Mongoose Research

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Responsive Design: Pros and Cons

February 6, 2013

Responsive design can certainly help students navigate your .edu Web site. In fact, if done well, it is fair easier than a site designed.. well, non-responsively (is that a word?).  


  • No pinching. Students are not forced to squint and pinch to figure out where they want to go.  The site will also be gracefully degraded according to their individual screen size.
  • Visual appeal. Graphics appear large and very visible.
  • Future friendly. Varying sizes of tables, phones and other appliances are appearing all the time. What will the future hold? A screen on your refrigerator? A screen built into the back of a tray table on an airplane?  Responsive design will allow you to sleep well knowing your content will render well on all these devices.
  • Easier management. Institutions struggle as it is with keeping content up-to-date.  Responsive design allows you - in theory - to use a single CMS and have one single source for all content that is rendered. This certainly is easier than having to "remember to update the mobile site".


While all the pros and certainly nice to have; we feel this does not effectively suit the needs of prospective students.

  • Navigation flows. Responsive design does not allow for different navigation structures for mobile as opposed to desktop or tablet. Best practices for mobile navigation calls for significantly fewer links on a page (different navigation).  With responsive design, navigation tends to be more complex and time consuming.
  • Too long-winded. Copy-writing for mobile is VERY different than desktop sites. Jacob Neilson put is best.. something like “when it comes to copy-writing on mobile, short is too long”. Ideally, your full .edu site would be responsive AND you have a separate dedicated mobile site for prospective students.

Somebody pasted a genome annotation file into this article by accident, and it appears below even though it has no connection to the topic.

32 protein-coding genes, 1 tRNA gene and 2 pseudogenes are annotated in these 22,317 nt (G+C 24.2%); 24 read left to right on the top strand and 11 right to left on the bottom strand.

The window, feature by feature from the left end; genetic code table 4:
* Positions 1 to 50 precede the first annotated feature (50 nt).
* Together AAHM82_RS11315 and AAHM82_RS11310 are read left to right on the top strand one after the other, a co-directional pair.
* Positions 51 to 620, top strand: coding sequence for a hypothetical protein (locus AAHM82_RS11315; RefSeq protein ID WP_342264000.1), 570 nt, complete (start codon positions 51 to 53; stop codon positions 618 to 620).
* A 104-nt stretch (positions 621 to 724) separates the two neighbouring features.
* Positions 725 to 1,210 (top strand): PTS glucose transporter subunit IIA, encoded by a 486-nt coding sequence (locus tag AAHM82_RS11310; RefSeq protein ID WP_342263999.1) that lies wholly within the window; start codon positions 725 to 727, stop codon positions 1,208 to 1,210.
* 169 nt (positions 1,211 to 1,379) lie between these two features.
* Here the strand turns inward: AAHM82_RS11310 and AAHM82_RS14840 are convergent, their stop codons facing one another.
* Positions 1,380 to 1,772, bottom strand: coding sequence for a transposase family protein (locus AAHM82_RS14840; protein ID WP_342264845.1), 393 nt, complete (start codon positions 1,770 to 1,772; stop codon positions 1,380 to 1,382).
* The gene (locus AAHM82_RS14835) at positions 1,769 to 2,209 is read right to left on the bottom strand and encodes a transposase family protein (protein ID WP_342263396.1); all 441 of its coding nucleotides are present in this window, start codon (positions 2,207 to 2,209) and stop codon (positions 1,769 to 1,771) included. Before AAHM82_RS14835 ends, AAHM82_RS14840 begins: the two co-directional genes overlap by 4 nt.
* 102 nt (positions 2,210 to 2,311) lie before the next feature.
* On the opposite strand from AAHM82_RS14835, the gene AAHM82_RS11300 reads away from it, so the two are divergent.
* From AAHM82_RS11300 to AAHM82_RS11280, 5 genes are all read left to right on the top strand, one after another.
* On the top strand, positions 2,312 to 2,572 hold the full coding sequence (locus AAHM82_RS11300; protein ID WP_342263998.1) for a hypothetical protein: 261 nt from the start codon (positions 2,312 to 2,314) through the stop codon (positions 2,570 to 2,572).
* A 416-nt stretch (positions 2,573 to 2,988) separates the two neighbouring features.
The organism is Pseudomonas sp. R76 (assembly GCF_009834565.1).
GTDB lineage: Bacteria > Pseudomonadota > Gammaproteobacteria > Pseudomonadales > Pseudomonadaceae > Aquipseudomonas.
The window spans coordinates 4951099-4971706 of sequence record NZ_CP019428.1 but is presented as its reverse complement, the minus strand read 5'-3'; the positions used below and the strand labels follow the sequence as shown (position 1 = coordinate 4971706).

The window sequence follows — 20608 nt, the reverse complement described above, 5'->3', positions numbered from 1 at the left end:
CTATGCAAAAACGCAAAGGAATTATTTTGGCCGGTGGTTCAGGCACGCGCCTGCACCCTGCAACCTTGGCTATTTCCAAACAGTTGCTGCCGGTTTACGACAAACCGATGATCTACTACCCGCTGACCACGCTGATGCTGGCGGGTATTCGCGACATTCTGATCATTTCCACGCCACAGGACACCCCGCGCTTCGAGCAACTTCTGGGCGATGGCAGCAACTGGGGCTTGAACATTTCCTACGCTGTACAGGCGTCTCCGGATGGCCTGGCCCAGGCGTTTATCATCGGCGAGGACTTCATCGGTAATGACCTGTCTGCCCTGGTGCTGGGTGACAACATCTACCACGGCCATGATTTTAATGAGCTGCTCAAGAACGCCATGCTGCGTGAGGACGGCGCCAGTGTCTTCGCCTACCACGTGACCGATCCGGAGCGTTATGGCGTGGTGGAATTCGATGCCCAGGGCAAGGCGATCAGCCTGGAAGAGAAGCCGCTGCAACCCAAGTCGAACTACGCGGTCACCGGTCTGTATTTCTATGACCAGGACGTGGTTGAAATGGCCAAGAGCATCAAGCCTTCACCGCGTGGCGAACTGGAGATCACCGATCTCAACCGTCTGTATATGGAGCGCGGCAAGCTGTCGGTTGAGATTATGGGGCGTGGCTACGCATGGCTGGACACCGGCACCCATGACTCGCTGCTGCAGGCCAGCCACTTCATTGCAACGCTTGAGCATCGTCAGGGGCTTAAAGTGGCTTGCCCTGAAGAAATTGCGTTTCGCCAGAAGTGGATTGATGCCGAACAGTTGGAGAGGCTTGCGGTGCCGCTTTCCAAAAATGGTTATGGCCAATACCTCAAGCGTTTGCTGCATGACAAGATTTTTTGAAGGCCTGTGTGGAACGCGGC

• Barriers to top tasks. Creating a mobile site allows us to effectively eliminate all the “garbage” content and only focus on critical information and top tasks. For example, it would be a mistake to include a message from the Dean on the mobile site.

At Mongoose, we develop both responsive sites and mobile sites.  We try our best not to be biased. Responsive design is a much more zen concept.. but, in it's current form is not best for external audiences - especially prospective students.

Rethinking the mobile redirect

February 14, 2012

A mobile redirect automatically directs a user with a mobile device to the site.  The issue is that many different audiences are being redirected.  While, this might be good for prospective students, it can be quite annoying to the existing campus community... or vice versa depending on the content that is on the mobile site.  Our clients have been pleased with what we call a "mobile banner".  It ONLY appears to users with a mobile device and gives a certain audience the ability to jump to a mobile site build specifically for them.  Please see the screen shot below for an example:


To try this for yourself, use your mobile phone and visit:


"All Of This Texting Helps A Lot"

January 25, 2012

Yesterday, St. Mary's University sent out a text campaign inviting students to Sleeping Bag Weekend (a key recruiting event).  Many students responded 'thank you' or asked simple questions.  The student below engaged in a conversation about the admissions process, transcripts, application and transportation to sleeping bag weekend.  After all his questions were answered, he replied "..all of this texting helps a lot..".